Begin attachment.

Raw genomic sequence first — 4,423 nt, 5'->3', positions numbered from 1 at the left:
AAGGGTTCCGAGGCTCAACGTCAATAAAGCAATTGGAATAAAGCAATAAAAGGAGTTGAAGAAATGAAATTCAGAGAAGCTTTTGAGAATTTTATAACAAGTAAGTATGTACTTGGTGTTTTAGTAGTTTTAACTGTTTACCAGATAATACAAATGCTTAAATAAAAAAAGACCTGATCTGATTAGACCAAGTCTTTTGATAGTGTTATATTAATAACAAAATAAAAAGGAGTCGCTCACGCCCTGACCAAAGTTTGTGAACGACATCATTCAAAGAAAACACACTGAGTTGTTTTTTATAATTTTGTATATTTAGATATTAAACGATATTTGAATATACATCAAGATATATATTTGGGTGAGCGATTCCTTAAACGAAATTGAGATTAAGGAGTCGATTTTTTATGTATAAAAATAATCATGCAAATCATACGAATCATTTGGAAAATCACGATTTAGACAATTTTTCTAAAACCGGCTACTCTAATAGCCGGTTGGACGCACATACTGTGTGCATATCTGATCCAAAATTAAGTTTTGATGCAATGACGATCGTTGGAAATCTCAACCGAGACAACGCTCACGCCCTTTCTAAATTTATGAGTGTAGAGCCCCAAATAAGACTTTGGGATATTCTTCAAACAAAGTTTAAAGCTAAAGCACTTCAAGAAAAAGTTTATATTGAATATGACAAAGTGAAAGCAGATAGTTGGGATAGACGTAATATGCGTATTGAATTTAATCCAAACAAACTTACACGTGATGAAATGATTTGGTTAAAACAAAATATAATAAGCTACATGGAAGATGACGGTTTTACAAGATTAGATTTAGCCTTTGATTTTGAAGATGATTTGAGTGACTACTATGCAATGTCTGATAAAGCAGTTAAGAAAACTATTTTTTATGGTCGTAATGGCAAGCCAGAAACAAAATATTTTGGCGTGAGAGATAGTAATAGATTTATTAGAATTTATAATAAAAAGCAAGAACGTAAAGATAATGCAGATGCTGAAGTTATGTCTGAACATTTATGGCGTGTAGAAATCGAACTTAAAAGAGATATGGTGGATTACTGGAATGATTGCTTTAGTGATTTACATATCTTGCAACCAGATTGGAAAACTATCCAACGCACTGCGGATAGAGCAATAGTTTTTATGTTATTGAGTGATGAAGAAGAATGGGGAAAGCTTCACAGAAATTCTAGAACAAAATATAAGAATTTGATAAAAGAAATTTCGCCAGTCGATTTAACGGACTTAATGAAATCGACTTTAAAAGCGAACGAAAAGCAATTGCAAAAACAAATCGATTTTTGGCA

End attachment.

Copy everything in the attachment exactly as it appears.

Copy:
Raw genomic sequence first — 4,423 nt, 5'->3', positions numbered from 1 at the left:
AAGGGTTCCGAGGCTCAACGTCAATAAAGCAATTGGAATAAAGCAATAAAAGGAGTTGAAGAAATGAAATTCAGAGAAGCTTTTGAGAATTTTATAACAAGTAAGTATGTACTTGGTGTTTTAGTAGTTTTAACTGTTTACCAGATAATACAAATGCTTAAATAAAAAAAGACCTGATCTGATTAGACCAAGTCTTTTGATAGTGTTATATTAATAACAAAATAAAAAGGAGTCGCTCACGCCCTGACCAAAGTTTGTGAACGACATCATTCAAAGAAAACACACTGAGTTGTTTTTTATAATTTTGTATATTTAGATATTAAACGATATTTGAATATACATCAAGATATATATTTGGGTGAGCGATTCCTTAAACGAAATTGAGATTAAGGAGTCGATTTTTTATGTATAAAAATAATCATGCAAATCATACGAATCATTTGGAAAATCACGATTTAGACAATTTTTCTAAAACCGGCTACTCTAATAGCCGGTTGGACGCACATACTGTGTGCATATCTGATCCAAAATTAAGTTTTGATGCAATGACGATCGTTGGAAATCTCAACCGAGACAACGCTCACGCCCTTTCTAAATTTATGAGTGTAGAGCCCCAAATAAGACTTTGGGATATTCTTCAAACAAAGTTTAAAGCTAAAGCACTTCAAGAAAAAGTTTATATTGAATATGACAAAGTGAAAGCAGATAGTTGGGATAGACGTAATATGCGTATTGAATTTAATCCAAACAAACTTACACGTGATGAAATGATTTGGTTAAAACAAAATATAATAAGCTACATGGAAGATGACGGTTTTACAAGATTAGATTTAGCCTTTGATTTTGAAGATGATTTGAGTGACTACTATGCAATGTCTGATAAAGCAGTTAAGAAAACTATTTTTTATGGTCGTAATGGCAAGCCAGAAACAAAATATTTTGGCGTGAGAGATAGTAATAGATTTATTAGAATTTATAATAAAAAGCAAGAACGTAAAGATAATGCAGATGCTGAAGTTATGTCTGAACATTTATGGCGTGTAGAAATCGAACTTAAAAGAGATATGGTGGATTACTGGAATGATTGCTTTAGTGATTTACATATCTTGCAACCAGATTGGAAAACTATCCAACGCACTGCGGATAGAGCAATAGTTTTTATGTTATTGAGTGATGAAGAAGAATGGGGAAAGCTTCACAGAAATTCTAGAACAAAATATAAGAATTTGATAAAAGAAATTTCGCCAGTCGATTTAACGGACTTAATGAAATCGACTTTAAAAGCGAACGAAAAGCAATTGCAAAAACAAATCGATTTTTGGCA